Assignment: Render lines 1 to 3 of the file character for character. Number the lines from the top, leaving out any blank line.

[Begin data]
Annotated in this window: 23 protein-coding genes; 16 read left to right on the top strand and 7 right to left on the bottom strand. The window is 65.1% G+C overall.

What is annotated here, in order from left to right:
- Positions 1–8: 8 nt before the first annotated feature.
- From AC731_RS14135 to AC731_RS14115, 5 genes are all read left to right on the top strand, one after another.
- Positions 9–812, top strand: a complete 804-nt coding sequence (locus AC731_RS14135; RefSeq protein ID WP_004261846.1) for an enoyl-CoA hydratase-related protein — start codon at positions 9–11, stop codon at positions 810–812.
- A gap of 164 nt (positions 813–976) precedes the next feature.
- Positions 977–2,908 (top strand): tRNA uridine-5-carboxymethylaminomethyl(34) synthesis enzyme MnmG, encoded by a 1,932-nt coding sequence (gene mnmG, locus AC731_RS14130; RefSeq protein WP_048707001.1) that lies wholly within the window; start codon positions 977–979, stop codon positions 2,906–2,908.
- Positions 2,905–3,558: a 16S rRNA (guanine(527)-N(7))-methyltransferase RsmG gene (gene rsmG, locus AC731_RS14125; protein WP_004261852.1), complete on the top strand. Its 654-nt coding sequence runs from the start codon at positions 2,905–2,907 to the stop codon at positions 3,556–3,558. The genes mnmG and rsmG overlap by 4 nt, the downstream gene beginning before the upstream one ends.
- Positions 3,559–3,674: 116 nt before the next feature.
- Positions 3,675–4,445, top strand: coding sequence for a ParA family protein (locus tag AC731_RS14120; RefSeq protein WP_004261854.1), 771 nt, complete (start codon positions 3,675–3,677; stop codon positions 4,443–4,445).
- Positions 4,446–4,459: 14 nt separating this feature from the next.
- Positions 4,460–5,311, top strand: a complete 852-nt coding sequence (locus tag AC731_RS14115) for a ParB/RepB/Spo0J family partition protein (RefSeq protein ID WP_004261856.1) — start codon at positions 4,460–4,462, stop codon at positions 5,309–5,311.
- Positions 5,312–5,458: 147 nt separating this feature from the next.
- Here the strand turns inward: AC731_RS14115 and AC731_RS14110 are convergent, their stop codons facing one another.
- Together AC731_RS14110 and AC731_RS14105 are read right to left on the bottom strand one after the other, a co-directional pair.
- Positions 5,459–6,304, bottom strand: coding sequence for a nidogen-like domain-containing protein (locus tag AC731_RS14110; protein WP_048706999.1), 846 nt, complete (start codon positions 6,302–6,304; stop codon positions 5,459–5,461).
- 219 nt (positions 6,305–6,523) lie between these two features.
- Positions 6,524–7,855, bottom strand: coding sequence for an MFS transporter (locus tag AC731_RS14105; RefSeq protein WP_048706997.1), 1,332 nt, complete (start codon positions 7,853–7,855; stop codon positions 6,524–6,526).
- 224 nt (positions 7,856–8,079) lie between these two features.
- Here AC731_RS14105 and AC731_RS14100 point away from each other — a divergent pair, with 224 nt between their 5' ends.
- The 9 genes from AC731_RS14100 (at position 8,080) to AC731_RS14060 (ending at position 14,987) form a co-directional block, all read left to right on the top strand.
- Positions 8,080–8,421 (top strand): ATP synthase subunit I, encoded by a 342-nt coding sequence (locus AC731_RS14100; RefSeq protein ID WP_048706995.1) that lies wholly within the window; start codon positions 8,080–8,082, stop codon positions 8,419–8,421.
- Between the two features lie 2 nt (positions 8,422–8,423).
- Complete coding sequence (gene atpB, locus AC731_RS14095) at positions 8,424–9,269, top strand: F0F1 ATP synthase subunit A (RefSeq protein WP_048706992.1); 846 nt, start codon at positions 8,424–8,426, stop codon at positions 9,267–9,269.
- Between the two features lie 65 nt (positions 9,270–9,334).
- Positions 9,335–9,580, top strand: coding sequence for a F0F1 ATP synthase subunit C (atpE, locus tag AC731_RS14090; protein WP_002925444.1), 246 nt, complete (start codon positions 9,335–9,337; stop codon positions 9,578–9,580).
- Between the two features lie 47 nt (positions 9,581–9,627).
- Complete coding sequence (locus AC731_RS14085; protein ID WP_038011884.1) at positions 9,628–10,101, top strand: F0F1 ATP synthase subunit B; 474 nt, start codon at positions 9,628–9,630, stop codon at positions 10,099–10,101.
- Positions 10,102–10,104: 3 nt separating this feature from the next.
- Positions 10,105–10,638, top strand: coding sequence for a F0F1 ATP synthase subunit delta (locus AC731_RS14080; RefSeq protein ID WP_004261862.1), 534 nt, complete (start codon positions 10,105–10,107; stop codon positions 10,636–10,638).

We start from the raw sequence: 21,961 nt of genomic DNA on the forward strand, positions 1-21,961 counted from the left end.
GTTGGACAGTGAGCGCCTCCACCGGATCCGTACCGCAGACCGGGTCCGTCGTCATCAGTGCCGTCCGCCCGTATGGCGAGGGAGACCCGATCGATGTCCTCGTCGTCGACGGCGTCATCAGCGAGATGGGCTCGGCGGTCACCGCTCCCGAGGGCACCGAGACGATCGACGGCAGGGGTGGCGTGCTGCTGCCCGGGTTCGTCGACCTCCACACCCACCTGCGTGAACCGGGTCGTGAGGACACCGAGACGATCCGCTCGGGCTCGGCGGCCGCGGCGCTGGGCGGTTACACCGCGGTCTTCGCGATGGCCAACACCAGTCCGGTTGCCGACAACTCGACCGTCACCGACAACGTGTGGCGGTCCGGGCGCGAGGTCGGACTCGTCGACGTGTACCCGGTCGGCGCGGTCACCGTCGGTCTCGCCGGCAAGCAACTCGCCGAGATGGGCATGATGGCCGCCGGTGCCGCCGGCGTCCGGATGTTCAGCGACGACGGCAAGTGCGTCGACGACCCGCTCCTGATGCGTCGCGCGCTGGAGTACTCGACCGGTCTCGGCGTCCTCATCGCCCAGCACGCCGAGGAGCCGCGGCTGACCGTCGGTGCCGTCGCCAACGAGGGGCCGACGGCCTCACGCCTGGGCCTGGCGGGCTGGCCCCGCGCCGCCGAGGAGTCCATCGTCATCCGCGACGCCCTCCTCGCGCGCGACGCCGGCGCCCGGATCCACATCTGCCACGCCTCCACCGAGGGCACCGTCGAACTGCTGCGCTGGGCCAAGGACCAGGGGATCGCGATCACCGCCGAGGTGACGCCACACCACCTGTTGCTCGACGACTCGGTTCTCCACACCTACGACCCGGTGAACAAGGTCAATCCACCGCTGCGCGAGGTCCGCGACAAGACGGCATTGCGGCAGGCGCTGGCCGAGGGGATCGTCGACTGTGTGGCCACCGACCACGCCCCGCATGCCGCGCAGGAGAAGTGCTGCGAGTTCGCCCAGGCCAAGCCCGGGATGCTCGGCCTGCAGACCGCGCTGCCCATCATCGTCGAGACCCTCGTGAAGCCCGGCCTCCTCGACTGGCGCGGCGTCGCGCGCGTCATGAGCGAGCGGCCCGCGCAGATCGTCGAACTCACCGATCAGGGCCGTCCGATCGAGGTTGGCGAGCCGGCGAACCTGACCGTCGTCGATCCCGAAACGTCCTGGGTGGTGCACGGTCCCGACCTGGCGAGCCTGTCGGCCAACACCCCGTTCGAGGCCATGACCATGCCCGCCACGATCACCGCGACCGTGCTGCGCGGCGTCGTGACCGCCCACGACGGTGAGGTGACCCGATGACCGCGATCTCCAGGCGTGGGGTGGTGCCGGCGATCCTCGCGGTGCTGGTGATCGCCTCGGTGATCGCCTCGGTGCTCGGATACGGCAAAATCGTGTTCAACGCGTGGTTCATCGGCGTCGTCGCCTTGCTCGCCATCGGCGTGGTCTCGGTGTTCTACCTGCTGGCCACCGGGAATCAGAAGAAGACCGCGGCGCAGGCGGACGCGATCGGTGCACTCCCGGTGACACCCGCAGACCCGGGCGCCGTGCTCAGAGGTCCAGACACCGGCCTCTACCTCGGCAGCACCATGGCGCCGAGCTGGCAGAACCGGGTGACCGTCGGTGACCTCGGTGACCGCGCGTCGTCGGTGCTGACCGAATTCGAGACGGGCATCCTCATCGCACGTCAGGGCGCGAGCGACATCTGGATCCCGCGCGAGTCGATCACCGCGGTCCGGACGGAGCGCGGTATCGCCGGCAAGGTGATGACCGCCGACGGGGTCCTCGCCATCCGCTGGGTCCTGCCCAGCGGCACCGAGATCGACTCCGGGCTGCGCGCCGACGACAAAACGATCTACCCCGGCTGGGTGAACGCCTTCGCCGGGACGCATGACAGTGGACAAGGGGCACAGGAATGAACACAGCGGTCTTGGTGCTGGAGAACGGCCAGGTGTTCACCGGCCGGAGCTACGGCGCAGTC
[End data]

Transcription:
Annotated in this window: 23 protein-coding genes; 16 read left to right on the top strand and 7 right to left on the bottom strand. The window is 65.1% G+C overall.

What is annotated here, in order from left to right:
- Positions 1–8: 8 nt before the first annotated feature.